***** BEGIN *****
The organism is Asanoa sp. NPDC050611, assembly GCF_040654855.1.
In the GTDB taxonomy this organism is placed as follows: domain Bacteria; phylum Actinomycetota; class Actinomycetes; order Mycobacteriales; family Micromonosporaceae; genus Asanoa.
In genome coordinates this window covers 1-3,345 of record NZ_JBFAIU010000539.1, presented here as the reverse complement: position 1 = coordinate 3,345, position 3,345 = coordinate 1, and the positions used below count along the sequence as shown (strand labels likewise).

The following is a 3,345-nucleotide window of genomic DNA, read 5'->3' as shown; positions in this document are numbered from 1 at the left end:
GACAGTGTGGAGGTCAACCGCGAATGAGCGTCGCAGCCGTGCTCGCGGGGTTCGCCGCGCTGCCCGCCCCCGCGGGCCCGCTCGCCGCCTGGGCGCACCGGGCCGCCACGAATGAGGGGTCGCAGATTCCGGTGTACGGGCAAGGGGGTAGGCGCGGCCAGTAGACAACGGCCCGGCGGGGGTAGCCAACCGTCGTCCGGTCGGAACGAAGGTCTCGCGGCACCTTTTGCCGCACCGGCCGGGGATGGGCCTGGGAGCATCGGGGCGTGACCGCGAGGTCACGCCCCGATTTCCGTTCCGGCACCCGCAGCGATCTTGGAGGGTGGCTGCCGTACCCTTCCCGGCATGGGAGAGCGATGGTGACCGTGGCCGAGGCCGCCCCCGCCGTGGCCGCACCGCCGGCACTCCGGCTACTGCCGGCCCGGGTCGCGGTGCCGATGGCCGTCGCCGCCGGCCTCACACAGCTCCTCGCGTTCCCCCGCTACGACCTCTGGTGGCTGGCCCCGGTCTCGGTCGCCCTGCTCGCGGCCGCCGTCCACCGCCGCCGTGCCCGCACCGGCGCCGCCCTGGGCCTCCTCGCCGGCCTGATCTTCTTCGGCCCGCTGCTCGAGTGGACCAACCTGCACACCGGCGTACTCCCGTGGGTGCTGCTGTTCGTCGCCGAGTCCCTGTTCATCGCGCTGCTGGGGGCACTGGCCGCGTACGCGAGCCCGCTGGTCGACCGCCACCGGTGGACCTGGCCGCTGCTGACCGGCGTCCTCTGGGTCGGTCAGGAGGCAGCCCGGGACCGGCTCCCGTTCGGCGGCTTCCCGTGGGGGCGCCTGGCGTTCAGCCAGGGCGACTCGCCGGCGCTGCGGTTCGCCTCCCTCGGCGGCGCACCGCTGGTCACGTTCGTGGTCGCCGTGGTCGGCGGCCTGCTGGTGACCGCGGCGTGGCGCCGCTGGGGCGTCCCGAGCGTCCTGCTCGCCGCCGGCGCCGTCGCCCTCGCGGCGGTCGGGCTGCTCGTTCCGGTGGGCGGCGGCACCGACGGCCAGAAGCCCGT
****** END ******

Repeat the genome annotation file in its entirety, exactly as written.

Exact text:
The organism is Asanoa sp. NPDC050611, assembly GCF_040654855.1.
In the GTDB taxonomy this organism is placed as follows: domain Bacteria; phylum Actinomycetota; class Actinomycetes; order Mycobacteriales; family Micromonosporaceae; genus Asanoa.
In genome coordinates this window covers 1-3,345 of record NZ_JBFAIU010000539.1, presented here as the reverse complement: position 1 = coordinate 3,345, position 3,345 = coordinate 1, and the positions used below count along the sequence as shown (strand labels likewise).

The following is a 3,345-nucleotide window of genomic DNA, read 5'->3' as shown; positions in this document are numbered from 1 at the left end:
GACAGTGTGGAGGTCAACCGCGAATGAGCGTCGCAGCCGTGCTCGCGGGGTTCGCCGCGCTGCCCGCCCCCGCGGGCCCGCTCGCCGCCTGGGCGCACCGGGCCGCCACGAATGAGGGGTCGCAGATTCCGGTGTACGGGCAAGGGGGTAGGCGCGGCCAGTAGACAACGGCCCGGCGGGGGTAGCCAACCGTCGTCCGGTCGGAACGAAGGTCTCGCGGCACCTTTTGCCGCACCGGCCGGGGATGGGCCTGGGAGCATCGGGGCGTGACCGCGAGGTCACGCCCCGATTTCCGTTCCGGCACCCGCAGCGATCTTGGAGGGTGGCTGCCGTACCCTTCCCGGCATGGGAGAGCGATGGTGACCGTGGCCGAGGCCGCCCCCGCCGTGGCCGCACCGCCGGCACTCCGGCTACTGCCGGCCCGGGTCGCGGTGCCGATGGCCGTCGCCGCCGGCCTCACACAGCTCCTCGCGTTCCCCCGCTACGACCTCTGGTGGCTGGCCCCGGTCTCGGTCGCCCTGCTCGCGGCCGCCGTCCACCGCCGCCGTGCCCGCACCGGCGCCGCCCTGGGCCTCCTCGCCGGCCTGATCTTCTTCGGCCCGCTGCTCGAGTGGACCAACCTGCACACCGGCGTACTCCCGTGGGTGCTGCTGTTCGTCGCCGAGTCCCTGTTCATCGCGCTGCTGGGGGCACTGGCCGCGTACGCGAGCCCGCTGGTCGACCGCCACCGGTGGACCTGGCCGCTGCTGACCGGCGTCCTCTGGGTCGGTCAGGAGGCAGCCCGGGACCGGCTCCCGTTCGGCGGCTTCCCGTGGGGGCGCCTGGCGTTCAGCCAGGGCGACTCGCCGGCGCTGCGGTTCGCCTCCCTCGGCGGCGCACCGCTGGTCACGTTCGTGGTCGCCGTGGTCGGCGGCCTGCTGGTGACCGCGGCGTGGCGCCGCTGGGGCGTCCCGAGCGTCCTGCTCGCCGCCGGCGCCGTCGCCCTCGCGGCGGTCGGGCTGCTCGTTCCGGTGGGCGGCGGCACCGACGGCCAGAAGCCCGT